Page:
“I think we've come a long way but the dream has not been fully realized at this point, I would say,” said Corbitt.

Evers-Williams urges more work on civil rights

Five decades after the historic March on Washington, Myrlie Evers-Williams sees a "retrenchment" in this country when it comes to civil rights.

The widow of slain civil rights leader Medgar Evers told those gathered for the 50th anniversary ceremony in Washington that, "We know today that everything is not okay."

Evers-Williams said there's too much of an emphasis in today's world on individuality - and how people can reach their own personal goals.

She challenged a new generation of parents and leaders to work on community building, saying "it is your problem ... these are our children."

The country will reach that mountaintop that Martin Luther King Jr. talked about, she said, but "it will take each and every one of us."

Andrew Young says fight not over for equality

Civil rights leader Andrew Young says the struggle for black America continues 50 years after the historic March on Washington.

Young said Martin Luther King's "I Have a Dream" speech that day was really a speech about poverty. When men and women of color, Young said, presented their check at the "bank of justice," it came back marked insufficient funds.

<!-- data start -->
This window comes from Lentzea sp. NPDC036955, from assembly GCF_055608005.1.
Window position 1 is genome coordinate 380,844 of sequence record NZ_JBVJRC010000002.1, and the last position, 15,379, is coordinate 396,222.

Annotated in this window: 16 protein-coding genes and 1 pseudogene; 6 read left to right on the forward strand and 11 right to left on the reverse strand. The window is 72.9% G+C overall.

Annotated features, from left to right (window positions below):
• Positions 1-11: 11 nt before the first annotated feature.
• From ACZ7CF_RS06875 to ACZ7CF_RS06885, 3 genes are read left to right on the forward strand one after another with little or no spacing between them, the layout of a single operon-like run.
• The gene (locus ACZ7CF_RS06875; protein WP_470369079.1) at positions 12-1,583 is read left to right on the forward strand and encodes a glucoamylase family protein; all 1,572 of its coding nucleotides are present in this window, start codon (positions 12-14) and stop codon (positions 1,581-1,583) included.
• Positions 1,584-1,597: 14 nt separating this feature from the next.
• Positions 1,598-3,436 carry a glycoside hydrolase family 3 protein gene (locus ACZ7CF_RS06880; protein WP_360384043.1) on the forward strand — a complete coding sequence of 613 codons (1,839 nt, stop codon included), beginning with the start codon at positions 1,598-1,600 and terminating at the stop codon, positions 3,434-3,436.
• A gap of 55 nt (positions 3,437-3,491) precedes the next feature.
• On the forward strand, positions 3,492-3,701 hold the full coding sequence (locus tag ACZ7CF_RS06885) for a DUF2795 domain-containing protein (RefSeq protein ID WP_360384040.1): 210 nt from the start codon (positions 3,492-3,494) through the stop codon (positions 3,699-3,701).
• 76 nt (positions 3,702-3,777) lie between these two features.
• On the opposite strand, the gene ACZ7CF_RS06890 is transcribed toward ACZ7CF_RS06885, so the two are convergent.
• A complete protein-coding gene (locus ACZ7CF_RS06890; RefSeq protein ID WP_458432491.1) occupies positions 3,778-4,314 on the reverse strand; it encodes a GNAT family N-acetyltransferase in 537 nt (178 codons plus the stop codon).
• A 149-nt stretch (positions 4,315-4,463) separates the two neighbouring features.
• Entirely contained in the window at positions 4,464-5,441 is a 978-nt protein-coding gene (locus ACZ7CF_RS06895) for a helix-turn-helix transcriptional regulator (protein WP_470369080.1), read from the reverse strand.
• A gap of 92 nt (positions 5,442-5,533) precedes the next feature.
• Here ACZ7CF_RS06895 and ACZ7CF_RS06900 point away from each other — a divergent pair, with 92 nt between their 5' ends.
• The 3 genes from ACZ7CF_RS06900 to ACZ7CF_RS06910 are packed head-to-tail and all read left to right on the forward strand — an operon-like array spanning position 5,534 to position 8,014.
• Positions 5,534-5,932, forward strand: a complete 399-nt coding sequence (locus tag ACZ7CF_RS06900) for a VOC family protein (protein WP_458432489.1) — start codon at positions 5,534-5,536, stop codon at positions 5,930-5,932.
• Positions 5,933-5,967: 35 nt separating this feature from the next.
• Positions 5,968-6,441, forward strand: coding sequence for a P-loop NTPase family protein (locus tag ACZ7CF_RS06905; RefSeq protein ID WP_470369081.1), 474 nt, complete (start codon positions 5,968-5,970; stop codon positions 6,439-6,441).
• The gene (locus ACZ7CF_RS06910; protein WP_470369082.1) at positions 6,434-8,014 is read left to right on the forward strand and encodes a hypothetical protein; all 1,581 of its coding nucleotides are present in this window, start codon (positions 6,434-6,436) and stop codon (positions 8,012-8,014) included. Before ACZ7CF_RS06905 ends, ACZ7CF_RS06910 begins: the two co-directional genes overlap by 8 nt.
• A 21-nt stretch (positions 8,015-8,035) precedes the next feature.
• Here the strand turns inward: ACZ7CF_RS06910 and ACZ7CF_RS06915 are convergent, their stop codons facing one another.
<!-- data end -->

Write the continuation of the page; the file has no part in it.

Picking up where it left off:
He said: "Fifty years later, we're still here trying to cash that bad check."

Young, who served as a U.S. congressman, ambassador to the United Nations and two-time mayor of Atlanta, spoke at the 50th anniversary ceremony in Washington. He charmed the crowd at the Lincoln Memorial with civil rights-era songs and promised them in song: "I've got a feeling everything's gonna be all right."

Bernice King recalls day of MLK's speech

The Rev. Bernice King opened the celebration of her father's famous "I Have a Dream" speech Wednesday with an interfaith service in Washington.